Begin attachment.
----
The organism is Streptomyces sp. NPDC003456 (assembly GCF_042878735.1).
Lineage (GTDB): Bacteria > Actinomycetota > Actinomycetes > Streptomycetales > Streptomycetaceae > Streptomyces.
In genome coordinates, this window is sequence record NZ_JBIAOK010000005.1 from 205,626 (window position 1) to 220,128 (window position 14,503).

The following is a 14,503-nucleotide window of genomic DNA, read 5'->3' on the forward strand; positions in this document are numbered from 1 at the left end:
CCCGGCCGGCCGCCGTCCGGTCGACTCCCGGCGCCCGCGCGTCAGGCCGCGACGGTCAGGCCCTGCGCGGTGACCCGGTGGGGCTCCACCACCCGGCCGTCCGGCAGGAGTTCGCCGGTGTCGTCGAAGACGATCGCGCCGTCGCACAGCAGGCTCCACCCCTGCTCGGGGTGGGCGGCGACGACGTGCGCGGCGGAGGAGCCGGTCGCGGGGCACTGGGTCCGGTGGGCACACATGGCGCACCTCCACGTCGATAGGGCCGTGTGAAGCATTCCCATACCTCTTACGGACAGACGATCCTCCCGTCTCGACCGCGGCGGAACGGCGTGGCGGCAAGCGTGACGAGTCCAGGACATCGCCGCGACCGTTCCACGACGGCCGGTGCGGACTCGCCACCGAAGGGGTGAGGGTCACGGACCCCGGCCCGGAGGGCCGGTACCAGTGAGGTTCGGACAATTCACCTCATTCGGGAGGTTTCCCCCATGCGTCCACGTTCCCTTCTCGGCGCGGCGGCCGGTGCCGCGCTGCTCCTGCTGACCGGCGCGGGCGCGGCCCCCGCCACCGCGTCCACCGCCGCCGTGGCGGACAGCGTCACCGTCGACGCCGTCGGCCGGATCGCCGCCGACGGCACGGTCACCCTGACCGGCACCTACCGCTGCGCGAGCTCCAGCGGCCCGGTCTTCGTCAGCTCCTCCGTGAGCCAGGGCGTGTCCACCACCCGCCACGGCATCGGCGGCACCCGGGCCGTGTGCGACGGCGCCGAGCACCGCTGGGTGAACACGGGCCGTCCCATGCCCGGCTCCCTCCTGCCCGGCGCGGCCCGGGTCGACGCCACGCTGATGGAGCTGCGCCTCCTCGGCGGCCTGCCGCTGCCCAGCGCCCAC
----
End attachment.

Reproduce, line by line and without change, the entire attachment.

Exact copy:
The organism is Streptomyces sp. NPDC003456 (assembly GCF_042878735.1).
Lineage (GTDB): Bacteria > Actinomycetota > Actinomycetes > Streptomycetales > Streptomycetaceae > Streptomyces.
In genome coordinates, this window is sequence record NZ_JBIAOK010000005.1 from 205,626 (window position 1) to 220,128 (window position 14,503).

The following is a 14,503-nucleotide window of genomic DNA, read 5'->3' on the forward strand; positions in this document are numbered from 1 at the left end:
CCCGGCCGGCCGCCGTCCGGTCGACTCCCGGCGCCCGCGCGTCAGGCCGCGACGGTCAGGCCCTGCGCGGTGACCCGGTGGGGCTCCACCACCCGGCCGTCCGGCAGGAGTTCGCCGGTGTCGTCGAAGACGATCGCGCCGTCGCACAGCAGGCTCCACCCCTGCTCGGGGTGGGCGGCGACGACGTGCGCGGCGGAGGAGCCGGTCGCGGGGCACTGGGTCCGGTGGGCACACATGGCGCACCTCCACGTCGATAGGGCCGTGTGAAGCATTCCCATACCTCTTACGGACAGACGATCCTCCCGTCTCGACCGCGGCGGAACGGCGTGGCGGCAAGCGTGACGAGTCCAGGACATCGCCGCGACCGTTCCACGACGGCCGGTGCGGACTCGCCACCGAAGGGGTGAGGGTCACGGACCCCGGCCCGGAGGGCCGGTACCAGTGAGGTTCGGACAATTCACCTCATTCGGGAGGTTTCCCCCATGCGTCCACGTTCCCTTCTCGGCGCGGCGGCCGGTGCCGCGCTGCTCCTGCTGACCGGCGCGGGCGCGGCCCCCGCCACCGCGTCCACCGCCGCCGTGGCGGACAGCGTCACCGTCGACGCCGTCGGCCGGATCGCCGCCGACGGCACGGTCACCCTGACCGGCACCTACCGCTGCGCGAGCTCCAGCGGCCCGGTCTTCGTCAGCTCCTCCGTGAGCCAGGGCGTGTCCACCACCCGCCACGGCATCGGCGGCACCCGGGCCGTGTGCGACGGCGCCGAGCACCGCTGGGTGAACACGGGCCGTCCCATGCCCGGCTCCCTCCTGCCCGGCGCGGCCCGGGTCGACGCCACGCTGATGGAGCTGCGCCTCCTCGGCGGCCTGCCGCTGCCCAGCGCCCAC